The other implication requires the assumption that $S$ is linearly independent. With $S\cup\{\vec{v}\}$ linearly dependent, there is a nontrivial linear relationship $c_0\vec{v}+c_1\vec{s}_1+c_2\vec{s}_2+\cdots +c_n\vec{s}_n=\vec{0}$ and independence of $S$ then implies that $c_0\neq 0$, or else that would be a nontrivial relationship among members of $S$. Now rewriting this equation as $\vec{v}=-(c_1/c_0)\vec{s}_1-\dots-(c_n/c_0)\vec{s}_n$ shows that $\vec{v}\in[S]$.

(Compare this result with Lemma 1.1. Both say, roughly, that $\vec{v}$ is a "repeat" if it is in the span of $S$. However, note the additional hypothesis here of linear independence.)

Corollary 1.17

A subset $S=\{\vec{s}_1,\dots,\vec{s}_n\}$ of a vector space is linearly dependent if and only if some $\vec{s_i}$ is a linear combination of the vectors $\vec{s}_1$, ..., $\vec{s}_{i-1}$ listed before it.

Proof

Consider $S_0=\{\}$, $S_1=\{\vec{s_1}\}$, $S_2=\{\vec{s}_1,\vec{s}_2 \}$, etc. Some index $i\geq 1$ is the first one with $S_{i-1}\cup\{\vec{s}_i \}$ linearly dependent, and there $\vec{s}_i\in[ S_{i-1} ]$.

Lemma 1.16 can be restated in terms of independence instead of dependence: if $S$ is linearly independent and $\vec{v}\not\in S$ then the set $S\cup\{\vec{v}\}$ is also linearly independent if and only if $\vec{v}\not\in[S].$ Applying Lemma 1.1, we conclude that if $S$ is linearly independent and $\vec{v}\not\in S$ then $S\cup\{\vec{v}\}$ is also linearly independent if and only if $[S\cup\{\vec{v}\}]\neq[S]$. Briefly, when passing from $S$ to a superset $S_1$, to preserve linear independence we must expand the span $[S_1]\supset[S]$.

Example 1.15 shows that some linearly independent sets are maximal— have as many elements as possible— in that they have no supersets that are linearly independent. By the prior paragraph, a linearly independent sets is maximal if and only if it spans the entire space, because then no vector exists that is not already in the span.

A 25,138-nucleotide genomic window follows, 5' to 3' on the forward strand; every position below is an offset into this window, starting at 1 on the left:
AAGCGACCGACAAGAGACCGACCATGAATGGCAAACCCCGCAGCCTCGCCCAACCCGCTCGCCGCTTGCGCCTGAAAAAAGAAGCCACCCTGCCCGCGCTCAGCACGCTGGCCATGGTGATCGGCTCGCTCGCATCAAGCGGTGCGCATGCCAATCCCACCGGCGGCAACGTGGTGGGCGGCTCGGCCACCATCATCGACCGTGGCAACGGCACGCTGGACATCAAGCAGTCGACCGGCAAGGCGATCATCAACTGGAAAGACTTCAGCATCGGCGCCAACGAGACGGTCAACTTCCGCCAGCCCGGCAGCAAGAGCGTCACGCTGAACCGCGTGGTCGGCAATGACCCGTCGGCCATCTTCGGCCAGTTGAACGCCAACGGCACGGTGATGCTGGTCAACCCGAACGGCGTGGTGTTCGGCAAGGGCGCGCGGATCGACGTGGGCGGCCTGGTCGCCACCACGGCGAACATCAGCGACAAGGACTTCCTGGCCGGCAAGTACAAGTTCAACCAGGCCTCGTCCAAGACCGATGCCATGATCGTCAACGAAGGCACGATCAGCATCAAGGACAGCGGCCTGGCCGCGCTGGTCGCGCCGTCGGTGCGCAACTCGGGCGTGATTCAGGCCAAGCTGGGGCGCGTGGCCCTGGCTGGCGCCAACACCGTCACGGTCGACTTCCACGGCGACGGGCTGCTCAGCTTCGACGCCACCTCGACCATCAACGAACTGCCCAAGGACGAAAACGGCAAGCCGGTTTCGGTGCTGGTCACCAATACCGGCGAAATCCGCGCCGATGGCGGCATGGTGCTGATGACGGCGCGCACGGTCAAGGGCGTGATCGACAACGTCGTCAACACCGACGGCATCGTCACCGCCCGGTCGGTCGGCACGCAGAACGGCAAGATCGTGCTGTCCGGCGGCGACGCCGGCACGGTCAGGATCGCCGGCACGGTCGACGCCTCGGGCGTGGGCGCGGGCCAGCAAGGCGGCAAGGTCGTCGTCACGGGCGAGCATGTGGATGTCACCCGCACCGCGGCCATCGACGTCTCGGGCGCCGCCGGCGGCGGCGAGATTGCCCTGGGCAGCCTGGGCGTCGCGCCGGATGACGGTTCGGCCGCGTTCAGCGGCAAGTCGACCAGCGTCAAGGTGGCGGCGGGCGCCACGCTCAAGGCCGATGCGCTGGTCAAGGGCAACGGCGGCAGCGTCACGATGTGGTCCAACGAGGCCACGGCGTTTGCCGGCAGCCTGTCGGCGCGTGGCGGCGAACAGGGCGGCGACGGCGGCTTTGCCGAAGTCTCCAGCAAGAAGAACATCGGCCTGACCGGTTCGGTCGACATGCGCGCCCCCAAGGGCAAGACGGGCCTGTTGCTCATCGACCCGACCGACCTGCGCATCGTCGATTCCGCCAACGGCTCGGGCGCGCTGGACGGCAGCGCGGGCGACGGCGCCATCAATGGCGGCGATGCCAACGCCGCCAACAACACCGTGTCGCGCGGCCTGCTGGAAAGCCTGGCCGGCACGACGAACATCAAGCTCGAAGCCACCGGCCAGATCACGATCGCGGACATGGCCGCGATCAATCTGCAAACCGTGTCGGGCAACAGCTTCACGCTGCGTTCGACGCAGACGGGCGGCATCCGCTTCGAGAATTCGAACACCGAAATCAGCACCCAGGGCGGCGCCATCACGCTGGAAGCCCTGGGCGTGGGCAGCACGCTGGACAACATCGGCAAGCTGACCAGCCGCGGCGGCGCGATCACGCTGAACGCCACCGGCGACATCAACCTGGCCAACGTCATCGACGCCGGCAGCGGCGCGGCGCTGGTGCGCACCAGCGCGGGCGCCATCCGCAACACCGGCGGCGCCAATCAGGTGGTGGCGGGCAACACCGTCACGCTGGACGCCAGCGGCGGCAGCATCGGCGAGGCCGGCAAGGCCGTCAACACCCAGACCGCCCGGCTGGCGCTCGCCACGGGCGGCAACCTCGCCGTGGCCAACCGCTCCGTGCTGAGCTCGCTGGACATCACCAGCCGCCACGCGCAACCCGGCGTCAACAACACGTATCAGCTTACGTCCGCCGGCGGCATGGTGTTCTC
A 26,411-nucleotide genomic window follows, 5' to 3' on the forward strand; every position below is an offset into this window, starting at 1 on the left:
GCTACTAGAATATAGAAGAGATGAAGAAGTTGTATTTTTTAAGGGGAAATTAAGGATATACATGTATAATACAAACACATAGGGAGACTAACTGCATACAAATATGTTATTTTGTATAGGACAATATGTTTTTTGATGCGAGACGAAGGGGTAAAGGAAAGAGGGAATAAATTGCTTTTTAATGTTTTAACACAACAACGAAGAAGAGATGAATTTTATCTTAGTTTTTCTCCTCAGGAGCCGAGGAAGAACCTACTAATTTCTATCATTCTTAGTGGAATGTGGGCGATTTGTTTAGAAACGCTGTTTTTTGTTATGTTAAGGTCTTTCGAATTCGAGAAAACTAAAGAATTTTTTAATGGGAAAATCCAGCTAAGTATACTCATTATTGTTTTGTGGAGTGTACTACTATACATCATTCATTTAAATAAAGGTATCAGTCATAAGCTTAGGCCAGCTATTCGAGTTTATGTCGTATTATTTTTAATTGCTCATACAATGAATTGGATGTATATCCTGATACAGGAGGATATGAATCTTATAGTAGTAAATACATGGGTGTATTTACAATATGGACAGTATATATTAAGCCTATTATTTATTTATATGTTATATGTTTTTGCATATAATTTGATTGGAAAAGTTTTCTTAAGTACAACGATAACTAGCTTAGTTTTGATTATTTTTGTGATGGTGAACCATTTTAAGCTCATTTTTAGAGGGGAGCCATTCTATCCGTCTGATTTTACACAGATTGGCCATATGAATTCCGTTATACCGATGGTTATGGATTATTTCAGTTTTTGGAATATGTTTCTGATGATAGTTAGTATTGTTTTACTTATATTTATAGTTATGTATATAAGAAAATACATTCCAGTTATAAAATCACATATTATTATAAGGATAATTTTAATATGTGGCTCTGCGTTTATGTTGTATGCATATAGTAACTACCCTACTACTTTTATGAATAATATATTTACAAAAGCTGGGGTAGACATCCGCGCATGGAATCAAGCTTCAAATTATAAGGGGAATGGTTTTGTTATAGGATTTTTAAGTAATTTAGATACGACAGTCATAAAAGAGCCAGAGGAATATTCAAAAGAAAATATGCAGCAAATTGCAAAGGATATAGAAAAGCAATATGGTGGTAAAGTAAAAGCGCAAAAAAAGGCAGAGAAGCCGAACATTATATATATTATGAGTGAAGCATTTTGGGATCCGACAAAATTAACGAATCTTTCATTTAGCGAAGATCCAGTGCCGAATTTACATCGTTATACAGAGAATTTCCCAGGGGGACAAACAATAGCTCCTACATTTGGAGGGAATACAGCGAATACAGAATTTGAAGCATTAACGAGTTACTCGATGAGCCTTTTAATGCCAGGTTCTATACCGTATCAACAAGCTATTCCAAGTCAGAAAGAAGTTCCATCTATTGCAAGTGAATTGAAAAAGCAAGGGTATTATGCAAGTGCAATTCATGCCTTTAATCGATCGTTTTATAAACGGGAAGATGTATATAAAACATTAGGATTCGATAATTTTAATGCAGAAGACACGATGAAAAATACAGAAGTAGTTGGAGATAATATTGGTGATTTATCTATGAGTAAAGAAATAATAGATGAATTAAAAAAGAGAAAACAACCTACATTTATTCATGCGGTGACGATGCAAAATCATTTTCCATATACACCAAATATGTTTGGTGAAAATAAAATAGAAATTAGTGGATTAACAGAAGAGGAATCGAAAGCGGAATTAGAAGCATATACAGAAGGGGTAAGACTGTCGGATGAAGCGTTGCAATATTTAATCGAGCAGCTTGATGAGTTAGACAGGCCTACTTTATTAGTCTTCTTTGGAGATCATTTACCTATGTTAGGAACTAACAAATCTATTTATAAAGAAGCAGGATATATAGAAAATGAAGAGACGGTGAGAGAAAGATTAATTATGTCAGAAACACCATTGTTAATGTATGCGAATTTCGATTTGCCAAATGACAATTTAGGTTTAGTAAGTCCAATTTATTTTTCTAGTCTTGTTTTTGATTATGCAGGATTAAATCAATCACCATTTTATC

This table summarizes the interaction between the properties of independence and dependence and the relations of subset and superset.

$S_1\subset S$ $S_1\supset S$
$S$ independent
 $S_1$ must be independent $S_1$ may be either $S_1$ may be either $S_1$ must be dependent
$S$ dependent

In developing this table we've uncovered an intimate relationship between linear independence and span. Complementing the fact that a spanning set is minimal if and only if it is linearly independent, a linearly independent set is maximal if and only if it spans the space.

In summary, we have introduced the definition of linear independence to formalize the idea of the minimality of a spanning set. We have developed some properties of this idea. The most important is Lemma 1.16, which tells us that a linearly independent set is maximal when it spans the space.

## Exercises

This exercise is recommended for all readers.
Problem 1